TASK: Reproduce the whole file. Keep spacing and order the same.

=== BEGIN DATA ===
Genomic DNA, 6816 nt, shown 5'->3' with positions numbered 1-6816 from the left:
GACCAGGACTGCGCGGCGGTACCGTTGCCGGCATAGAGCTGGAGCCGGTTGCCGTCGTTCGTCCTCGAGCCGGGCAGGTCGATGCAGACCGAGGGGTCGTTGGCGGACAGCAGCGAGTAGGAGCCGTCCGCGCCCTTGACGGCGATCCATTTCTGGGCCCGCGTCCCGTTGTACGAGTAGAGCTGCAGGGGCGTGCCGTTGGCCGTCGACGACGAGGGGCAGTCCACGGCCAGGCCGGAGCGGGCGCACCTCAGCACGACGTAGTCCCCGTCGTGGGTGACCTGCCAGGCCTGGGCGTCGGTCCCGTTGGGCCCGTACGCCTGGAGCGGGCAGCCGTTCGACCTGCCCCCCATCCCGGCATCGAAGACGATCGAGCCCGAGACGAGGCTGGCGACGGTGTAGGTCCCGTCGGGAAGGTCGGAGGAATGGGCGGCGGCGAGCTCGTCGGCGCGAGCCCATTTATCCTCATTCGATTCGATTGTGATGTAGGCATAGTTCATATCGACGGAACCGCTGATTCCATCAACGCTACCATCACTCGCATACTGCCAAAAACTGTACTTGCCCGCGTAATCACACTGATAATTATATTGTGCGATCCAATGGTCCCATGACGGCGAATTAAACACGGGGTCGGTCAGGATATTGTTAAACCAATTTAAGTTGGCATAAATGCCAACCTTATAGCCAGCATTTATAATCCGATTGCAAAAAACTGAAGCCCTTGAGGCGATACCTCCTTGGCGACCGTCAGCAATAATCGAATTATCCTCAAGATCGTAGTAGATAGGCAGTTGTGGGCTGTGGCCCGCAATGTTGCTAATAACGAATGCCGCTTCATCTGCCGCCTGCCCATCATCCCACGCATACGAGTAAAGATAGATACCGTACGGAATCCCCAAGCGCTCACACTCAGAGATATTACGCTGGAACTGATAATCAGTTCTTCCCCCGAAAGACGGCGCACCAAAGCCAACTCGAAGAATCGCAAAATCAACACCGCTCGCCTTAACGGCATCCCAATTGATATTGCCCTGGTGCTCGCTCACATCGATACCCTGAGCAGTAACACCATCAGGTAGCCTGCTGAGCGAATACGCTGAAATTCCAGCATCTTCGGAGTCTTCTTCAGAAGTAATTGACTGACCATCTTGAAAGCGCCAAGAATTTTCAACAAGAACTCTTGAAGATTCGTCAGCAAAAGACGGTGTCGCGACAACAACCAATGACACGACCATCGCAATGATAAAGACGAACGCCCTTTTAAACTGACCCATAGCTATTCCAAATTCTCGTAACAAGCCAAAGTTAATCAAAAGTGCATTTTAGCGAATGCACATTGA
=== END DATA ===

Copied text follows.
Genomic DNA, 6816 nt, shown 5'->3' with positions numbered 1-6816 from the left:
GACCAGGACTGCGCGGCGGTACCGTTGCCGGCATAGAGCTGGAGCCGGTTGCCGTCGTTCGTCCTCGAGCCGGGCAGGTCGATGCAGACCGAGGGGTCGTTGGCGGACAGCAGCGAGTAGGAGCCGTCCGCGCCCTTGACGGCGATCCATTTCTGGGCCCGCGTCCCGTTGTACGAGTAGAGCTGCAGGGGCGTGCCGTTGGCCGTCGACGACGAGGGGCAGTCCACGGCCAGGCCGGAGCGGGCGCACCTCAGCACGACGTAGTCCCCGTCGTGGGTGACCTGCCAGGCCTGGGCGTCGGTCCCGTTGGGCCCGTACGCCTGGAGCGGGCAGCCGTTCGACCTGCCCCCCATCCCGGCATCGAAGACGATCGAGCCCGAGACGAGGCTGGCGACGGTGTAGGTCCCGTCGGGAAGGTCGGAGGAATGGGCGGCGGCGAGCTCGTCGGCGCGAGCCCATTTATCCTCATTCGATTCGATTGTGATGTAGGCATAGTTCATATCGACGGAACCGCTGATTCCATCAACGCTACCATCACTCGCATACTGCCAAAAACTGTACTTGCCCGCGTAATCACACTGATAATTATATTGTGCGATCCAATGGTCCCATGACGGCGAATTAAACACGGGGTCGGTCAGGATATTGTTAAACCAATTTAAGTTGGCATAAATGCCAACCTTATAGCCAGCATTTATAATCCGATTGCAAAAAACTGAAGCCCTTGAGGCGATACCTCCTTGGCGACCGTCAGCAATAATCGAATTATCCTCAAGATCGTAGTAGATAGGCAGTTGTGGGCTGTGGCCCGCAATGTTGCTAATAACGAATGCCGCTTCATCTGCCGCCTGCCCATCATCCCACGCATACGAGTAAAGATAGATACCGTACGGAATCCCCAAGCGCTCACACTCAGAGATATTACGCTGGAACTGATAATCAGTTCTTCCCCCGAAAGACGGCGCACCAAAGCCAACTCGAAGAATCGCAAAATCAACACCGCTCGCCTTAACGGCATCCCAATTGATATTGCCCTGGTGCTCGCTCACATCGATACCCTGAGCAGTAACACCATCAGGTAGCCTGCTGAGCGAATACGCTGAAATTCCAGCATCTTCGGAGTCTTCTTCAGAAGTAATTGACTGACCATCTTGAAAGCGCCAAGAATTTTCAACAAGAACTCTTGAAGATTCGTCAGCAAAAGACGGTGTCGCGACAACAACCAATGACACGACCATCGCAATGATAAAGACGAACGCCCTTTTAAACTGACCCATAGCTATTCCAAATTCTCGTAACAAGCCAAAGTTAATCAAAAGTGCATTTTAGCGAATGCACATTGA